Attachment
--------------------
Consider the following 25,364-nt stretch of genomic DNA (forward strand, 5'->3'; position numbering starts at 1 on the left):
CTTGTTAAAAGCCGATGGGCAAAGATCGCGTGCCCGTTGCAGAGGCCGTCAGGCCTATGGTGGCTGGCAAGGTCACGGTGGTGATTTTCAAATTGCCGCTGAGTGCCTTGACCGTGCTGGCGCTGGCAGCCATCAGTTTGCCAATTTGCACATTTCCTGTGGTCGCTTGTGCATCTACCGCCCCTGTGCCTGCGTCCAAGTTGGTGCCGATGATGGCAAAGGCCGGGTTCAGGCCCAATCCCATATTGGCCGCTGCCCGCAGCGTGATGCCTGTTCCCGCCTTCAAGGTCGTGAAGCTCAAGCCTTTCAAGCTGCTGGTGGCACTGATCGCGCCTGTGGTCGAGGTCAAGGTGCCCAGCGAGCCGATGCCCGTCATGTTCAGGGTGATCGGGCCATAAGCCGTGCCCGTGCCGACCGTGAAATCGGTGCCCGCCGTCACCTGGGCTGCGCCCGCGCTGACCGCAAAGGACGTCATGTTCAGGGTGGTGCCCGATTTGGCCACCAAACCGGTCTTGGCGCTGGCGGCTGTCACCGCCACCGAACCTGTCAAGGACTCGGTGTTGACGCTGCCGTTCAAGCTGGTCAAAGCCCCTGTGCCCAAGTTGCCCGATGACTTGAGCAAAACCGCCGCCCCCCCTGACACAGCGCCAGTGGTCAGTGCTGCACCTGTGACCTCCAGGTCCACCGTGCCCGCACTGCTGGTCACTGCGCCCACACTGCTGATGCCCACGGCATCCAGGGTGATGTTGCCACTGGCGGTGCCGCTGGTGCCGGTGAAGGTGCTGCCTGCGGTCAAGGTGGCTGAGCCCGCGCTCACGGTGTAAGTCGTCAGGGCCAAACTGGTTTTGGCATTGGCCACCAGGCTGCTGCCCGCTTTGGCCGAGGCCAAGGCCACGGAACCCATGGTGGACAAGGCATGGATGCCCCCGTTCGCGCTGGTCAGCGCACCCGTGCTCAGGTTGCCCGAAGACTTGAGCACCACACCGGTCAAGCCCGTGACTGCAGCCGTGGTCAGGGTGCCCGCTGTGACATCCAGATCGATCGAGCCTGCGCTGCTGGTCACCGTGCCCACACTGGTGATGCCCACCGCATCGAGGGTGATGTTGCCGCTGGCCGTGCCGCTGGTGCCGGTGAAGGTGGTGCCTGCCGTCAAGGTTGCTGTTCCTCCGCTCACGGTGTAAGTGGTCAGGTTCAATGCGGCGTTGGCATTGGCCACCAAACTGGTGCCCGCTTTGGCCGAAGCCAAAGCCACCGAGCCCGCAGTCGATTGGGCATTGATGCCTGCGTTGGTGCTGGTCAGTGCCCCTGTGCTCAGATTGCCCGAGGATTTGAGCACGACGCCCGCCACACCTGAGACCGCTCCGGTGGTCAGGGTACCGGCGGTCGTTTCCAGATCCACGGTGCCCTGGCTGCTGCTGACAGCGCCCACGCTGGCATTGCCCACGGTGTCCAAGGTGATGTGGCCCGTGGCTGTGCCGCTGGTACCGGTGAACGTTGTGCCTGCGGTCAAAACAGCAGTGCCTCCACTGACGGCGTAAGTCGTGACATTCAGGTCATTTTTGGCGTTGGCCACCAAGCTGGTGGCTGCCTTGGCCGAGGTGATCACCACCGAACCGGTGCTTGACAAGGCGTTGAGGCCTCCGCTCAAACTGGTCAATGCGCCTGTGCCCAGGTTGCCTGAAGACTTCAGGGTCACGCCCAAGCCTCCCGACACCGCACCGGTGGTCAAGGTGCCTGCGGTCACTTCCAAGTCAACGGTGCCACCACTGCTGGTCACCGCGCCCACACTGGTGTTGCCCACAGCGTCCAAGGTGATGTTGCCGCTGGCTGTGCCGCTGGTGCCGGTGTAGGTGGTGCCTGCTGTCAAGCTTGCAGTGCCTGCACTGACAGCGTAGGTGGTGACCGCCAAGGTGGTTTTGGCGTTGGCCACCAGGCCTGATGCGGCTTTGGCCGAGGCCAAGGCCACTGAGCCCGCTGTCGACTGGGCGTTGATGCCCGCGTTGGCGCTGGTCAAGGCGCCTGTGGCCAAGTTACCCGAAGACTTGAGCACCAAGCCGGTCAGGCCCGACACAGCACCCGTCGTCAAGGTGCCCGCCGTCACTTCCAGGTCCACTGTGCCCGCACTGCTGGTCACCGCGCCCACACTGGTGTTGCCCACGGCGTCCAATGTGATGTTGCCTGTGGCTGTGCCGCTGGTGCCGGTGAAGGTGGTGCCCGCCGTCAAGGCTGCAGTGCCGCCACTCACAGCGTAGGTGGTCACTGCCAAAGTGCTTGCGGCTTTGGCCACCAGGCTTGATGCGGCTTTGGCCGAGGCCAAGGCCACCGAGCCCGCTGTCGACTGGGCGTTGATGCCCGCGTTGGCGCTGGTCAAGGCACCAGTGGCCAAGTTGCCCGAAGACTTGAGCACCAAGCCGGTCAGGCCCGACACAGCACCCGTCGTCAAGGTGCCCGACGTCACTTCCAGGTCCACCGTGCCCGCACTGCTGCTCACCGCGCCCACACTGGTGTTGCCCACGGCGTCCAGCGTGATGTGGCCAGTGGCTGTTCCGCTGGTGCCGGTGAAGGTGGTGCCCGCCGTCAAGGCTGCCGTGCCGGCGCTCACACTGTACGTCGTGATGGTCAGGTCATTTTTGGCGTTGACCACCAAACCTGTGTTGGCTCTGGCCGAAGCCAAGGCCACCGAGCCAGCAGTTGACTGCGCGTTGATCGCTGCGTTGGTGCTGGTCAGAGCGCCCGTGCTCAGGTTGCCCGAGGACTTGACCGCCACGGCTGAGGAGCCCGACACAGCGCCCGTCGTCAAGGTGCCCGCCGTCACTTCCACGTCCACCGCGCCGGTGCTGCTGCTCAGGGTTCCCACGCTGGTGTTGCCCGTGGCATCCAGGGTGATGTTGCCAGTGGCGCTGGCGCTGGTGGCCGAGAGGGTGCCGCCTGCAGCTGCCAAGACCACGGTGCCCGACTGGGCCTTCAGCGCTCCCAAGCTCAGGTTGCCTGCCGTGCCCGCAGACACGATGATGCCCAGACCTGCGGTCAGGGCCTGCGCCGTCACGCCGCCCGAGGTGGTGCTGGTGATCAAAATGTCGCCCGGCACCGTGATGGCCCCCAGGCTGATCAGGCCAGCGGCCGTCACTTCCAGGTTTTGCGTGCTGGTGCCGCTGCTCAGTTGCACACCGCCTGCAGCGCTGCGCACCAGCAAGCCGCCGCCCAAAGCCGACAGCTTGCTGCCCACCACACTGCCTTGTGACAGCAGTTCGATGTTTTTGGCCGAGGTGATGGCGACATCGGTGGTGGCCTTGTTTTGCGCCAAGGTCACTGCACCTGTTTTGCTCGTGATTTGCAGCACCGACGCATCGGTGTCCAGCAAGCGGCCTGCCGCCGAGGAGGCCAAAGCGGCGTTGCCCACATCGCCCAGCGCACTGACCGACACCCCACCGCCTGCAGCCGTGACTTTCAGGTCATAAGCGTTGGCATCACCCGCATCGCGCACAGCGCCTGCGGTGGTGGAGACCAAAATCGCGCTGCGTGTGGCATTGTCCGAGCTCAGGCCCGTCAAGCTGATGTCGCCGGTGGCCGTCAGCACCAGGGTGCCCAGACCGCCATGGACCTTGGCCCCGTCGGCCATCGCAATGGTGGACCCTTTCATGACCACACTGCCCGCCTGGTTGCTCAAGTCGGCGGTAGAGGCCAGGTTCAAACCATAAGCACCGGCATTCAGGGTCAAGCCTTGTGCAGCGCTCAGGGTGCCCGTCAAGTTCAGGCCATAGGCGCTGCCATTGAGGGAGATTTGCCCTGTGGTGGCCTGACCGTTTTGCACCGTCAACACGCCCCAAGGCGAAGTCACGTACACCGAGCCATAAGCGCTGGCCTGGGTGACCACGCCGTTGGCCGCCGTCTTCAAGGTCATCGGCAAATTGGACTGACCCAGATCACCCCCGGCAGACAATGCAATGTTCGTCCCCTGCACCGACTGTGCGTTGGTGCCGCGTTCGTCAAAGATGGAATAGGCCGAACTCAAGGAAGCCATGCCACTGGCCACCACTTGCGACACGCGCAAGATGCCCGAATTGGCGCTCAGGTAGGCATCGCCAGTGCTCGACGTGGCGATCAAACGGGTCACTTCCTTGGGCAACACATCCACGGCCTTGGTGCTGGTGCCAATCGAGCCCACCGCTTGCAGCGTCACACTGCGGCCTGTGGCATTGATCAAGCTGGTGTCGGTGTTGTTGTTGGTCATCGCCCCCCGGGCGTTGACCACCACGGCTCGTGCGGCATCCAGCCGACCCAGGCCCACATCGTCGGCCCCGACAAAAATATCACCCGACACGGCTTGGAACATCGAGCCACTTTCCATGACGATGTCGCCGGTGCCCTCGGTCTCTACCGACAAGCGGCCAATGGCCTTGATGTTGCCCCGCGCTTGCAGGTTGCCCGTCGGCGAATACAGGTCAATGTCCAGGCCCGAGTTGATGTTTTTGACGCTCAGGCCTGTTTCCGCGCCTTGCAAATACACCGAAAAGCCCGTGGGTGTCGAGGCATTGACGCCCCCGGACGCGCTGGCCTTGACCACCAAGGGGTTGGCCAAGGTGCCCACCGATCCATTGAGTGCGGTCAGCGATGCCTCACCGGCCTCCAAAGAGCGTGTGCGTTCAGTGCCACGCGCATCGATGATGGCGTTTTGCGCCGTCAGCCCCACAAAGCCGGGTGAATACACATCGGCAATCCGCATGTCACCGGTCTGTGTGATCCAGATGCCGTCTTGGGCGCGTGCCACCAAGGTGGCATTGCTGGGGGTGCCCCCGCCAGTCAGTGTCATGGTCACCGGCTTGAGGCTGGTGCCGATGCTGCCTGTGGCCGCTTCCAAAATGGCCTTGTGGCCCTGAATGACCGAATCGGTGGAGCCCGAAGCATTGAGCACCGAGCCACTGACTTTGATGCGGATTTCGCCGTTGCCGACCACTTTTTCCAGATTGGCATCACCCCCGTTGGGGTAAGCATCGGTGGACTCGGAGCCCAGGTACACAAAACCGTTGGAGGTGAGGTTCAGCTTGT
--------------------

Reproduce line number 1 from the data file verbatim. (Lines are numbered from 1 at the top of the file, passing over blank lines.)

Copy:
Consider the following 25,364-nt stretch of genomic DNA (forward strand, 5'->3'; position numbering starts at 1 on the left):